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Not Buyouts, Bias

Posted 8/27/2008

City Paper's Aug. 20 feature, "Press Release," is a generally well-written and thoughtful article regarding the reduction in Sun newsroom staff and the potential result of that decision: a poorer-quality product.

Many of the current challenges at The Sun are germane to all American newspapers, but it seems to be true that The Sun has additional problems exclusive to it. John Barry did a fairly good job citing these problems but neglected to mention one clear problem that is easily reversible and if addressed could have a meaningful and positive impact on the Sun's revenues: hard, overt, left-wing bias in the editorial and news divisions of The Sun.

It is not uncommon for a major newspaper in an American city to lean to the left on its opinion/editorial page and to report on the news from a generally "big government panacea" perspective. However, The Sun has taken this approach to such an untenable and extreme level that many in the region simply no longer consider The Sun to be a reliable source of local and national news. To many of us, The Sun lives in an unhinged world that does not exist. It's OK for City Paper to report from a radical liberal perspective since it doesn't purport to be an objective news source.

Many of us read several daily newspapers, the majority of which are slightly left or left-leaning, such as the New York Times, Washington Post, and Los Angeles Times. We read these newspapers to stay informed and because it is an enjoyable way to start the day. In fact, the only "conservative" newspaper I read daily is The Wall Street Journal. The reason I read the Journal, however, is not to acquire my dose of John Birch talking points, but because its coverage of the economy is far superior to all others. I wonder how many liberals can honestly say that the majority of their daily news sources are right of center? But I digress.

I've often wondered why the Sun's investors would allow the newspaper to be written from such an out of touch perspective that it alienates a significant portion of its potential market. In this "one-paper town," many of us are craving for a local daily newspaper committed to a degree of objectivity. Actually, a newspaper that reports that everything in America (other than Michael Phelps) isn't bad, every liberal idea isn't always good, every conservative or libertarian idea isn't always inherently evil, and all public servants with an "R" after their name aren't all trust-fund baby criminals who wake up every morning imagining ways to make the poor poorer would be a nice start.

Ellis Daniel
Nottingham

Editor Lee Gardner responds: To many readers, City Paper may seem like a "radical liberal" paper; to others we may appear not radical enough. Likewise, what constitutes "objectivity" these days seems to have become a matter of opinion, but I assure you and all of our readers that we work very hard to be fair, no matter what we're covering or how individual staffers may feel about it personally.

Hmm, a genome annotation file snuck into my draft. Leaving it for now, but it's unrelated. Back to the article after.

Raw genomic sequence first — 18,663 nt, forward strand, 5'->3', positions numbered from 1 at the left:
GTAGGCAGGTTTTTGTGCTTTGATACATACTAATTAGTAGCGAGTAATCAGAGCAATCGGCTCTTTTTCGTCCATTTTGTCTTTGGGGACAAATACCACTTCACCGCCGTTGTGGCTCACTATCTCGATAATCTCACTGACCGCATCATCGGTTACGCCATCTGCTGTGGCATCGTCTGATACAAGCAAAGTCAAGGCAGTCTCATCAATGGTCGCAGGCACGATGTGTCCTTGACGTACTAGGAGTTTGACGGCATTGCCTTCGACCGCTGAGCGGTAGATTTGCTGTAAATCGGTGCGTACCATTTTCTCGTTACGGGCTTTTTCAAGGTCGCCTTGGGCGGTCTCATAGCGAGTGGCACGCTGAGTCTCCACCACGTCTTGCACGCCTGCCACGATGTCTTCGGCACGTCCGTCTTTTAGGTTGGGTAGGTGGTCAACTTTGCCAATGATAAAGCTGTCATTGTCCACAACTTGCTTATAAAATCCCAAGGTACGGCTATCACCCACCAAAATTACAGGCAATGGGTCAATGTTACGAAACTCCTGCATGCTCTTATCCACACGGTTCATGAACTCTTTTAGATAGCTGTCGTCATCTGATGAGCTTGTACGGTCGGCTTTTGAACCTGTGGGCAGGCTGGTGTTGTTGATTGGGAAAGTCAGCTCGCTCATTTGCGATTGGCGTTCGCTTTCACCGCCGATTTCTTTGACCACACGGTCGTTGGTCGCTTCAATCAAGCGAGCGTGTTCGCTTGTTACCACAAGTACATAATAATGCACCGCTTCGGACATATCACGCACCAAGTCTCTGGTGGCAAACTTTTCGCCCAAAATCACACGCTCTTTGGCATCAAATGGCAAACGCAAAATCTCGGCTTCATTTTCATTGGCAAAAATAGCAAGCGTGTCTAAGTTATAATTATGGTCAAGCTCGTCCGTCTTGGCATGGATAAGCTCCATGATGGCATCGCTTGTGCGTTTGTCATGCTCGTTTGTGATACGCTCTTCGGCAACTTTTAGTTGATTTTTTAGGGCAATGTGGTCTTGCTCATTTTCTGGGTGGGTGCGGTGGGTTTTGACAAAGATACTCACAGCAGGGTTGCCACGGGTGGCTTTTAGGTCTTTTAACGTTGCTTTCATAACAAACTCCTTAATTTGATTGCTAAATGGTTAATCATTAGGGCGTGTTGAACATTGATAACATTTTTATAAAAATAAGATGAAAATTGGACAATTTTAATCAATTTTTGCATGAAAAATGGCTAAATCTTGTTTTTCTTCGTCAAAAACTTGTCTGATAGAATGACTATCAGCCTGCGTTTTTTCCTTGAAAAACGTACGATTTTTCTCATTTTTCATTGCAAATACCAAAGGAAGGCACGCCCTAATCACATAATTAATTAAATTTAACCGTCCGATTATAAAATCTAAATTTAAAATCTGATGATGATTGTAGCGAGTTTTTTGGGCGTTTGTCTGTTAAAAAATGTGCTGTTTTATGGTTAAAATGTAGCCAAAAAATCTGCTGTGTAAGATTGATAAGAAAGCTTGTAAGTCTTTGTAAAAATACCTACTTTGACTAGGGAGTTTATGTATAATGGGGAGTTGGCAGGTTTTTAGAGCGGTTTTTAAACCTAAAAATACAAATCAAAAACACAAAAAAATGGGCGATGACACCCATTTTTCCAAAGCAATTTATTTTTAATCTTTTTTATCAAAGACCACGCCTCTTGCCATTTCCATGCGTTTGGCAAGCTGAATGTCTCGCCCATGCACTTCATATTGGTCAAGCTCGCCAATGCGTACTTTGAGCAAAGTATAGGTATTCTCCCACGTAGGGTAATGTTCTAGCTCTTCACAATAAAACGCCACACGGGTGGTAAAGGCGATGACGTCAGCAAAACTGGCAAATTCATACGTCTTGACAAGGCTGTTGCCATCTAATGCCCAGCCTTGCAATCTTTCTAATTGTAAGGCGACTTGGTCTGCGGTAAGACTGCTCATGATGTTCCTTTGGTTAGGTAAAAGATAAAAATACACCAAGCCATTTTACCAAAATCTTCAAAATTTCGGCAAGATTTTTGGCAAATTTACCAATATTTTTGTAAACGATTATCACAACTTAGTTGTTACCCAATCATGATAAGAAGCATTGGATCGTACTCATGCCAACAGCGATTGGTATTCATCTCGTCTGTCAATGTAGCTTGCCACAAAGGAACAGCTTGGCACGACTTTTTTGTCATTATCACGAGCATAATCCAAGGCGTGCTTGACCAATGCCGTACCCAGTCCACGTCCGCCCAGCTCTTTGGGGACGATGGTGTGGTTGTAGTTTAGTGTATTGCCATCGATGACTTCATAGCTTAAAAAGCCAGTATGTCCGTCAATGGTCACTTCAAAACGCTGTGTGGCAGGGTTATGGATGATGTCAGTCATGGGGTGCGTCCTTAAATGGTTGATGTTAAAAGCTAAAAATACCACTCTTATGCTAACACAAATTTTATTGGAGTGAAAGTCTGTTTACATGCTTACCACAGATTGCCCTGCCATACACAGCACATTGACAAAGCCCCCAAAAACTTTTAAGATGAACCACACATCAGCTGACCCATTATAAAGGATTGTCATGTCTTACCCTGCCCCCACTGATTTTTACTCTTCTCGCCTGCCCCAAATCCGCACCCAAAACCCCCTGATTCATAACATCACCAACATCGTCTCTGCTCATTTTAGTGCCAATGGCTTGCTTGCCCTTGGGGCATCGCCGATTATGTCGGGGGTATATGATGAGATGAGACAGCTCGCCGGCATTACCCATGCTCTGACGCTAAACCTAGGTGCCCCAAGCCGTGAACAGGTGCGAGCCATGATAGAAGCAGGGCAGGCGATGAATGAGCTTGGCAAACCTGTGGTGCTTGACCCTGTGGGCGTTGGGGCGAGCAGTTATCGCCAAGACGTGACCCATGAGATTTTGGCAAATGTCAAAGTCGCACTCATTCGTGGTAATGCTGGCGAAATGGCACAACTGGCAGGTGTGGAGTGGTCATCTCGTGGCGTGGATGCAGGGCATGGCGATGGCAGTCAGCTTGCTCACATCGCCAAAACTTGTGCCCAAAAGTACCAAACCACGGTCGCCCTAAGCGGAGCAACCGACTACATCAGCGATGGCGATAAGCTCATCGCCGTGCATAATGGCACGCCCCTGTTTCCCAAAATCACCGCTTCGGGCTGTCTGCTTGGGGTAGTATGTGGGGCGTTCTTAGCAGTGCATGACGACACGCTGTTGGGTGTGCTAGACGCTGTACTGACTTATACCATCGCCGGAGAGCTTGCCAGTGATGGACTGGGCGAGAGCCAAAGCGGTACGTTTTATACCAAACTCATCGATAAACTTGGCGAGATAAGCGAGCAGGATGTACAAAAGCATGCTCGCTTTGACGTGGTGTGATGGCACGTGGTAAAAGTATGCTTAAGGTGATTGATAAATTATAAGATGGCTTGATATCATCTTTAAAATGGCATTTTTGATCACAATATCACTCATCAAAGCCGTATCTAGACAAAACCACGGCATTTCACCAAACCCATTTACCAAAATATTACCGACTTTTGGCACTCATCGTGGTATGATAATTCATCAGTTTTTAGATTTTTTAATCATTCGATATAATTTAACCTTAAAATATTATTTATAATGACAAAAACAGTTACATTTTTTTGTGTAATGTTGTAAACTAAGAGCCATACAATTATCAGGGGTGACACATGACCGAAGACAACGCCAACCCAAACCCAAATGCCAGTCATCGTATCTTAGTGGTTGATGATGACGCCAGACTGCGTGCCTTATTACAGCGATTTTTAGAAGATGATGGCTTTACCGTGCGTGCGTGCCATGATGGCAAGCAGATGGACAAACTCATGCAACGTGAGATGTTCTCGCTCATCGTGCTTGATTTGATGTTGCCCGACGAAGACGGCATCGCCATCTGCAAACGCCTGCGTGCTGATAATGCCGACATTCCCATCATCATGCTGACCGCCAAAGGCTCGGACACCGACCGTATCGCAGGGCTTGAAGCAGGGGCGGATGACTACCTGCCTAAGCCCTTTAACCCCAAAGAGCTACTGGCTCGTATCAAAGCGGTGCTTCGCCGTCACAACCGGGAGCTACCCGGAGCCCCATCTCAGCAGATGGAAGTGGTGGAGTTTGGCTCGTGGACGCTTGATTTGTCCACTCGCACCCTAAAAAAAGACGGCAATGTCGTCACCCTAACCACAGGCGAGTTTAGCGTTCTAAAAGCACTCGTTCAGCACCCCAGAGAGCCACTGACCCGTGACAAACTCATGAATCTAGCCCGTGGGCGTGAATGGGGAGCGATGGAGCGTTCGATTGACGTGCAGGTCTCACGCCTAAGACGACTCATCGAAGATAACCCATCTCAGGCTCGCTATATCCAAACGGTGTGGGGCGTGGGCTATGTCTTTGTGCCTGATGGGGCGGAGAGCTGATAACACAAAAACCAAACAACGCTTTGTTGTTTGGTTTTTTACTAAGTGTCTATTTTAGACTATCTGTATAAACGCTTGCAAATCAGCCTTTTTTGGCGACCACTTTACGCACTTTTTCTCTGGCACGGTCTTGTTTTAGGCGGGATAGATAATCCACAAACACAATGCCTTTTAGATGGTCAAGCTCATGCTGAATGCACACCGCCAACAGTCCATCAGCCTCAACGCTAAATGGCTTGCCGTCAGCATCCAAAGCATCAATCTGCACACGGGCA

Going In-Sanitary

Kudos to City Paper for staying on top of the city's miserable performance on sewer overflows ("Leaky Accounting," Mobtown Beat, Aug. 20). I am not certain the stench and frustration of those caught in recurrent problems can be overstated.

One example is the overtaxed and failing sewer line where we live on Deepdene Road in Roland Park, a long (and smelly) saga.

Starting in 1999, when Roland Park Country School announced its 40,000-square-foot middle school expansion, we wrote letters to the city (and The Sun) saying the six-inch-wide terra-cotta neighborhood sewer line (which would not pass code today) was in danger of being overtaxed. We received written assurances from the head of the departments of public works and planning that the sewer line was adequate. In November 2005 it backed up into our house--the third backup and overflow in three years--and caused extensive damage, for which the city paid a claim.

The neighborhood contends that a major contributor to the problem is that Roland Park Country School has one sewer exit for its entire complex, which comes downhill and taps into the Deepdene Road line at a manhole on the front of our property. The school is now amid a second, huge expansion of gym and athletic facilities, to include a pool and rowing tank.

This year, twice in March, on the 1st and the 25th, the line backed up and erupted again. The stench following both events was substantial, and there was for a long time residual fecal matter and sanitary paper on the lawns of my house and those of my neighbors. The city sent a crew to unclog the line in both cases (although response in the second instance took over 12 hours) but did little to clean up the mess and/or post the site of the sewer contamination to warn the general public--as we have been told they are required to do by representatives of the Maryland Department of the Environment and the federal Environmental Protection Agency. One representative of these organizations who visited our site said the city probably chronically underreports the outflow of the spills.

Following the March events, the city hired a private contractor who came to our house and neighboring homes and dug up our front lawns and replaced the aging terra-cotta line with PVC pipes.